The kind of antiwar movement we need

Michael Keaney michael.keaney at mbs.fi
Thu Nov 28 06:46:01 MST 2002


Johannes asks:

Does this mean we should join Schroeders SPD, white-wash German imperialism
and forget everything Karl Liebknecht has taught us where to find our enemy.

<snip>

It is exactly because of his unpopularity that Schroeder has to use
oooposition to the US in a demagogic way.

-----

This is a false dichotomy and does not reflect at least what I understand
Lou to be saying, which is that we should not close doors to those elements
within bourgeois left parties that are willing to work against the war as
part of a coalition. I don't think for a second that Lou is saying that
anti-war campaigners in Germany should *join* or support the SPD. In
Britain, as I've argued before, leftists should support the courageous
efforts of people like Alan Simpson, Jeremy Corbyn, Ken Livingstone et al.
Whatever their flaws, the fact that they are refusing to fall into line is
something to be applauded and supported. Endorsement of George Galloway is
not an endorsement of the Labour Party, and certainly not of its leadership.

Secondly, US imperialism is hegemonic, and shapes and conditions those
sub-imperialisms with which it competes and collaborates. Attacking
imperialism at its head seems to me to be a good strategy, and while
nationalism is not exactly my cup of tea the fact that others might adopt a
"national sovereignty" line in their opposition to US diktat at least opens
up the question of just what are our leaders for? Or, rather, who are they
for? The existence of formally separate states muddies the waters of
internationalism unfortunately, but we must somehow try to reconcile our
internationalism with the fact that the state-defined space within which we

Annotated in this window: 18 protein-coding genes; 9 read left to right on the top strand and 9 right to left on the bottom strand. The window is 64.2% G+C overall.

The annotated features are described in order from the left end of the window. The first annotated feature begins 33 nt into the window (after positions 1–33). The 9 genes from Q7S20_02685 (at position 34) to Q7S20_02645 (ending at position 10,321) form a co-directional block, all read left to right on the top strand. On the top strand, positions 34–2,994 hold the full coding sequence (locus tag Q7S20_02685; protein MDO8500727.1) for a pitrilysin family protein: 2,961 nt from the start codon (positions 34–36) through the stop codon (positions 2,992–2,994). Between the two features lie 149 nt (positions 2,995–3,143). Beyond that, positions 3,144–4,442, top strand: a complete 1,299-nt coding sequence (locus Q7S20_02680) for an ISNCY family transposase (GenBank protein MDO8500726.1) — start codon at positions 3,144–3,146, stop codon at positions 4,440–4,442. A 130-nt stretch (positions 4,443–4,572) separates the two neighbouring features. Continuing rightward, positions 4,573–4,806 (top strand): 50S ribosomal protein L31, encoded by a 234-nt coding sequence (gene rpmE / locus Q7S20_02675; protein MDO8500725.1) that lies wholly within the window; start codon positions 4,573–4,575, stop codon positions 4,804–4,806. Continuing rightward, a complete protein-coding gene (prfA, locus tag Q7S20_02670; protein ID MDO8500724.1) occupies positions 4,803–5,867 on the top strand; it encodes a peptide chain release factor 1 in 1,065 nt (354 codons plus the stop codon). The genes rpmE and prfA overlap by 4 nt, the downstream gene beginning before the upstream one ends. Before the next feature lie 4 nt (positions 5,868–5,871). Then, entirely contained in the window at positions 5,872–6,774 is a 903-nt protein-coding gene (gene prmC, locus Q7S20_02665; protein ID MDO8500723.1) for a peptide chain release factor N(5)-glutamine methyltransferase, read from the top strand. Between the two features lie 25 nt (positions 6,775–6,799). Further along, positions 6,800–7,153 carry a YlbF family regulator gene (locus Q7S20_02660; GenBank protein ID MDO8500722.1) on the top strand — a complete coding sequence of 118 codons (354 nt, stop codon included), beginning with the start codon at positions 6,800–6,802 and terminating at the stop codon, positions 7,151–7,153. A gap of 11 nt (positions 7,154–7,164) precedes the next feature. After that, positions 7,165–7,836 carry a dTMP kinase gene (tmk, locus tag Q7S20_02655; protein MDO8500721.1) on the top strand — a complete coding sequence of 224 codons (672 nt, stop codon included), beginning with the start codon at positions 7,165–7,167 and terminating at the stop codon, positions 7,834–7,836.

find ourselves is that in which we must act. And in Britain, certainly, and
I imagine Germany too, there are strong grounds for challenging the
capitulation to US imperialism over and above the expressed will of the
British and German peoples -- the latter most emphatically, given Schröder's
victory on the back of his stated opposition to the Iraqi "adventure", as he
called it.  If nothing else it highlights the contradictions at the heart of
bourgeois democracy as it stands in 2002 -- i.e., that, all claims to
popular sovereignty and electoral accountability aside, bourgeois democracy
yields precious little of either.

And, regarding the discussion of left "leaders" in Britain, Domhnall is
absolutely correct to distinguish between the formal leadership of
organisations and movements and that offered at a moral level by the likes
of Tony Benn and George Galloway. As Phil Ferguson has highlighted here
before, it was individual left social democrats like Benn and Livingstone,
and not the "leaders" of, say, Militant, who were challenging British
imperialism vis-a-vis the Malvinas/Falklands by campaiging against a British
military adventure. Benn's recent sell-out (as in ticket sales) nationwide
tour has been quite phenomenal, considering his age, his lack of an
organisational base, his utter sincerity and his ability to reach out to all
age groups capable of getting involved in any political movement. That tells
us something about the widespread hunger for some sort of left political
alternative in Britain today. But it also tells us a lot about the
inadequacy of existing parties whose traditional organisational models are
geared to fight the battles of the 1920s (and lose) when instead they should
have long ago abandoned what has been referred to here as the "Zinovievist"
modus operandi.

Michael Keaney



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